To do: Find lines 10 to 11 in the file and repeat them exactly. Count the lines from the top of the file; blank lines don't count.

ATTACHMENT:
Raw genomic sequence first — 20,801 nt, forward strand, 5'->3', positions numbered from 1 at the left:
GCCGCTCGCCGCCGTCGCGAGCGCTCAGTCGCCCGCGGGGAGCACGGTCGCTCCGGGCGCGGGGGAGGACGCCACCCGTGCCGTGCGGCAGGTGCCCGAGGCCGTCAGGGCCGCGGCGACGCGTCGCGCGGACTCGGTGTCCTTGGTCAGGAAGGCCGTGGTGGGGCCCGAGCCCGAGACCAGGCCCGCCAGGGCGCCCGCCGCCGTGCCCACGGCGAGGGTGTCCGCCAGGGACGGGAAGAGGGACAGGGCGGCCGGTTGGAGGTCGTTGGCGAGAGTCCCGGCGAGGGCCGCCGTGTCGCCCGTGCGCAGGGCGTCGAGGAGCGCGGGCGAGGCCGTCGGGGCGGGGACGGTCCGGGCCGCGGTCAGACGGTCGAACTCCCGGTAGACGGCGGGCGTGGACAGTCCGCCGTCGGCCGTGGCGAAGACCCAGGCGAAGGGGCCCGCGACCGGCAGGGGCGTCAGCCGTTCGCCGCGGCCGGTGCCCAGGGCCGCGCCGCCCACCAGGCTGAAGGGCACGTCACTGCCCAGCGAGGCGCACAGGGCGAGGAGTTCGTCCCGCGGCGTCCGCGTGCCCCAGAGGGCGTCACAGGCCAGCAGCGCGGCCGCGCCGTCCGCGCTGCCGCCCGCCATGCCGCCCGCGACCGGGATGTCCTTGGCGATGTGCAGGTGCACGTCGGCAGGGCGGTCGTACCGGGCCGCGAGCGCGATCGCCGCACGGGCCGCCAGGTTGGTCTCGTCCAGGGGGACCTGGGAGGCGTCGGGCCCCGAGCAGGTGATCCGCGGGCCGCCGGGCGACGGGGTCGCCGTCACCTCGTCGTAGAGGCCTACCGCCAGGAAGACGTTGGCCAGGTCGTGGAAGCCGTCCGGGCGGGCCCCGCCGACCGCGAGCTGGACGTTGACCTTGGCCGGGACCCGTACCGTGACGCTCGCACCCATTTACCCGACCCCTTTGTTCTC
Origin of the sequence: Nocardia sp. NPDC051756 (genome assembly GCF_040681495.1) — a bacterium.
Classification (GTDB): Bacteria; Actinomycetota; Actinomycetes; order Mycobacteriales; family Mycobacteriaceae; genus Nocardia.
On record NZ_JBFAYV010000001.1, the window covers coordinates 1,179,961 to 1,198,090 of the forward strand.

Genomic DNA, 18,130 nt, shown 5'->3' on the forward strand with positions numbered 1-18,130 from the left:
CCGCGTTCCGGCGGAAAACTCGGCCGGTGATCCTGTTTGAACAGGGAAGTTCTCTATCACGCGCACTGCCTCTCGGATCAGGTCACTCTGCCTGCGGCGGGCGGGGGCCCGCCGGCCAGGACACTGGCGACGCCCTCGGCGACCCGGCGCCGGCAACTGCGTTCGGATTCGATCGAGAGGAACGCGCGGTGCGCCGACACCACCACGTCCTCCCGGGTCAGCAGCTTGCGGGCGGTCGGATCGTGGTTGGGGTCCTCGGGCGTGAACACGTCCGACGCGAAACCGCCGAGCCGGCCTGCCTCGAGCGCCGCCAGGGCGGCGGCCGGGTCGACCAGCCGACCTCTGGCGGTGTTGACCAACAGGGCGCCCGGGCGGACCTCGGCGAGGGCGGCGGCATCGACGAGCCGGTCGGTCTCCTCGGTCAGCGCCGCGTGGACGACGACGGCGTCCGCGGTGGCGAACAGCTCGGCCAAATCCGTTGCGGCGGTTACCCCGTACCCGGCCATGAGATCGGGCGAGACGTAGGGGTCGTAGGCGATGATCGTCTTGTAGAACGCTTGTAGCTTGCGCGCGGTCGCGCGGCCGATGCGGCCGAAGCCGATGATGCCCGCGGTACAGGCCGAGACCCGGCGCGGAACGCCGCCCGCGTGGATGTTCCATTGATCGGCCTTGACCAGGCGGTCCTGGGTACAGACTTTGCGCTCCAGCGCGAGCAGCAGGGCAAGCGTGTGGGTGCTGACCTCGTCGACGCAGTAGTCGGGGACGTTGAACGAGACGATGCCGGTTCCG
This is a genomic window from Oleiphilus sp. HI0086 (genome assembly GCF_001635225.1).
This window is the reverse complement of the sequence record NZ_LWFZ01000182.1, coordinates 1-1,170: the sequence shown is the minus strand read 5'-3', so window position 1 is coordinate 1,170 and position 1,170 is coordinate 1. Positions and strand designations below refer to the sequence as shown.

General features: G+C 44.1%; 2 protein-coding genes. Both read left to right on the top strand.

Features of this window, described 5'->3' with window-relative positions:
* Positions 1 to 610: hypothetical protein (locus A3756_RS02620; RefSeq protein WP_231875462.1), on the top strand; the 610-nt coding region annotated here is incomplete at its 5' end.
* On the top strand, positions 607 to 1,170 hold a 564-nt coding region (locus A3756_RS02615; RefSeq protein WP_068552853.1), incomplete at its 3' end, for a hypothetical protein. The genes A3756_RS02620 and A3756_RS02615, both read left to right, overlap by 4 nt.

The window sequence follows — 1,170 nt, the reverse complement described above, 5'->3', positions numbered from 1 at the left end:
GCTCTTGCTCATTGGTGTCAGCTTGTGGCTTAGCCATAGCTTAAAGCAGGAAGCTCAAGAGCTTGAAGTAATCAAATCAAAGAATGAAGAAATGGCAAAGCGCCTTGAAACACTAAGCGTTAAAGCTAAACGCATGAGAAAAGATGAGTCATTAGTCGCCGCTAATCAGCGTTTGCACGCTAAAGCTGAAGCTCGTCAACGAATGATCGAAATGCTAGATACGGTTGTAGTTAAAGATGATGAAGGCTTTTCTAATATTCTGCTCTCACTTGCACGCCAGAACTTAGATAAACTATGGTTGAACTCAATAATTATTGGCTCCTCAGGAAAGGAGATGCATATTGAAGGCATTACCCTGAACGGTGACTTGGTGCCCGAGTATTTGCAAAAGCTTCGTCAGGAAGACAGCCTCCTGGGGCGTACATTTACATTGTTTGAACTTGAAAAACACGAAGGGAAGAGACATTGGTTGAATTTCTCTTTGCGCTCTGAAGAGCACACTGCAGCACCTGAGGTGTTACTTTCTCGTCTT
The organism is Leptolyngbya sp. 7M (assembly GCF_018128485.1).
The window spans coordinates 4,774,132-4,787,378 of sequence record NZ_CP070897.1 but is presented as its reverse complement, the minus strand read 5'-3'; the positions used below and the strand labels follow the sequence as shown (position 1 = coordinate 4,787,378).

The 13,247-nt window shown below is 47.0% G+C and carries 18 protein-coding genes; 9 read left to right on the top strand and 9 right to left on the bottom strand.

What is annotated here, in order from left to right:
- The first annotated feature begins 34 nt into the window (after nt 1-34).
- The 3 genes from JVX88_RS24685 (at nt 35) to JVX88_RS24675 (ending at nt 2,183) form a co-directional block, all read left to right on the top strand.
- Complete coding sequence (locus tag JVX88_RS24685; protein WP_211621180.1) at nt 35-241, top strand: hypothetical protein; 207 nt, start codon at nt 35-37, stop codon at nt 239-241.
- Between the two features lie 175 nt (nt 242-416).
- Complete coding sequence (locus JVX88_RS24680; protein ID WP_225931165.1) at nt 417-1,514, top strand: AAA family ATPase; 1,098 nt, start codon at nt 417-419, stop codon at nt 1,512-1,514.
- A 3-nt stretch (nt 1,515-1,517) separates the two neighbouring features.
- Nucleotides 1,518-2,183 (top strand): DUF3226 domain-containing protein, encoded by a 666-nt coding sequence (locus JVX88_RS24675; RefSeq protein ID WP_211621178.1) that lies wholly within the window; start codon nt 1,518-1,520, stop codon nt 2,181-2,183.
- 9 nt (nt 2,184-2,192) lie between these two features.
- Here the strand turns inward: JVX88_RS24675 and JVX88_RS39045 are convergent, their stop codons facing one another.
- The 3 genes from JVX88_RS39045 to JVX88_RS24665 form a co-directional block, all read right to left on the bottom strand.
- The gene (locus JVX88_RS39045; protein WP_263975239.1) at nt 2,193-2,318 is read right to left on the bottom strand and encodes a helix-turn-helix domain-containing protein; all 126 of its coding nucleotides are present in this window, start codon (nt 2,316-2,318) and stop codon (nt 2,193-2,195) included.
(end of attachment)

General features: G+C 44.1%; 2 protein-coding genes. Both read left to right on the top strand.

Features of this window, described 5'->3' with window-relative positions: